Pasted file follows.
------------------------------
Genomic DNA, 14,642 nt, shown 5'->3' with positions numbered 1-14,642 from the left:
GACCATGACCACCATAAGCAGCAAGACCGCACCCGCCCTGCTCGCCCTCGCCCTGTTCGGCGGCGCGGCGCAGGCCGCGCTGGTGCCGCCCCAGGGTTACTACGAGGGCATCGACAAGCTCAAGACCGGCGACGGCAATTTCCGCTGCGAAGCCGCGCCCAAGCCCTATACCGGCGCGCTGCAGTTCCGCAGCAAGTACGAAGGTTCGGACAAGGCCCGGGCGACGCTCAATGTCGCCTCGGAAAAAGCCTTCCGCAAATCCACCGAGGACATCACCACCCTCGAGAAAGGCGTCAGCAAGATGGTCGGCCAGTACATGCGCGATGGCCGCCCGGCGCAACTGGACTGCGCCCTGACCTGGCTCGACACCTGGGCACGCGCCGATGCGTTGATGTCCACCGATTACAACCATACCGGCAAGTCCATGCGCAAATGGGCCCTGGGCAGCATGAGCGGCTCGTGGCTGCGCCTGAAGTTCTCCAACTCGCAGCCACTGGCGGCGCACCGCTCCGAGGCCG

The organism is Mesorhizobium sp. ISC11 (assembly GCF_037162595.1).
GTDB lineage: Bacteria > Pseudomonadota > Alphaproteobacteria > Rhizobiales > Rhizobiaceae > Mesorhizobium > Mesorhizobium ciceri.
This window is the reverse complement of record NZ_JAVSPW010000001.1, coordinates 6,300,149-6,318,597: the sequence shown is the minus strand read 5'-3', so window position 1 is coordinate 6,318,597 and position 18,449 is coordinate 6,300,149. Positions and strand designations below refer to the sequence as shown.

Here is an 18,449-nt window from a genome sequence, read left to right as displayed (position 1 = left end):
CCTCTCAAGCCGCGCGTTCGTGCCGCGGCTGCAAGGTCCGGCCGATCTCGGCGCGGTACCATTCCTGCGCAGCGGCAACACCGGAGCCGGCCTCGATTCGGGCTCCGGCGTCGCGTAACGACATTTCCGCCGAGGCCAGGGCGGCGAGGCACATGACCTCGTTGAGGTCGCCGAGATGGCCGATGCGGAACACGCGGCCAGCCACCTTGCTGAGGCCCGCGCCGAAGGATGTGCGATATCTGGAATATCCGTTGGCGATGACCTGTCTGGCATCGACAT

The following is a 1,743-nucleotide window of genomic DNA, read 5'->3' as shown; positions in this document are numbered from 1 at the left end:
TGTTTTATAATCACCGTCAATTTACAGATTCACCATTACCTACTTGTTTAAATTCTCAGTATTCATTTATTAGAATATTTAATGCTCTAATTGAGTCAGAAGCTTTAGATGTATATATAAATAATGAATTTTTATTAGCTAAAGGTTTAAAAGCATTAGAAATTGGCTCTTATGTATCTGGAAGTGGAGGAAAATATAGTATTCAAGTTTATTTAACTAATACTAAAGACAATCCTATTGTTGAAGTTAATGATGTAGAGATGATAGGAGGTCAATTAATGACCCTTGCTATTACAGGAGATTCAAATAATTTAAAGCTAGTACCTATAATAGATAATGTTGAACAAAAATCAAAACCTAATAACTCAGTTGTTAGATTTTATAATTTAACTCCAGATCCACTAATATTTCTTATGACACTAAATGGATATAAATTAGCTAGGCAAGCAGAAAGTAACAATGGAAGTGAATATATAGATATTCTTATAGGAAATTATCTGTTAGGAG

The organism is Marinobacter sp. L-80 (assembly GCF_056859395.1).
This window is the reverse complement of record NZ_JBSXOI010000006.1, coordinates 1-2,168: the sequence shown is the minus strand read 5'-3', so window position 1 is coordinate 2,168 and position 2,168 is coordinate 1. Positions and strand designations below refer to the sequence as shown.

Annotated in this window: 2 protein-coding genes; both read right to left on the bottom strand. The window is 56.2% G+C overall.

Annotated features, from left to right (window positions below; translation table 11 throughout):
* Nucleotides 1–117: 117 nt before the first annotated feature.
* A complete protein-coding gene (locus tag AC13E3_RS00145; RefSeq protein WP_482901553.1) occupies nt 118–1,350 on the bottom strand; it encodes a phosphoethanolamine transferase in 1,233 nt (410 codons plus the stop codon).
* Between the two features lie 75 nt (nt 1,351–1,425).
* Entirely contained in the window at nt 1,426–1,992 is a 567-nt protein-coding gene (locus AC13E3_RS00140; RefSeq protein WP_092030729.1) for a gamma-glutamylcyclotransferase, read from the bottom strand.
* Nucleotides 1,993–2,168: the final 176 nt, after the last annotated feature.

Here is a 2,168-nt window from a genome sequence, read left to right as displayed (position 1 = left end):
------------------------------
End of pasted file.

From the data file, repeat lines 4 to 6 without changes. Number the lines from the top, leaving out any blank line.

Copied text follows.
GTDB lineage: Bacteria > Pseudomonadota > Alphaproteobacteria > Rhizobiales > Rhizobiaceae > Mesorhizobium > Mesorhizobium ciceri.
This window is the reverse complement of record NZ_JAVSPW010000001.1, coordinates 6,300,149-6,318,597: the sequence shown is the minus strand read 5'-3', so window position 1 is coordinate 6,318,597 and position 18,449 is coordinate 6,300,149. Positions and strand designations below refer to the sequence as shown.

Here is an 18,449-nt window from a genome sequence, read left to right as displayed (position 1 = left end):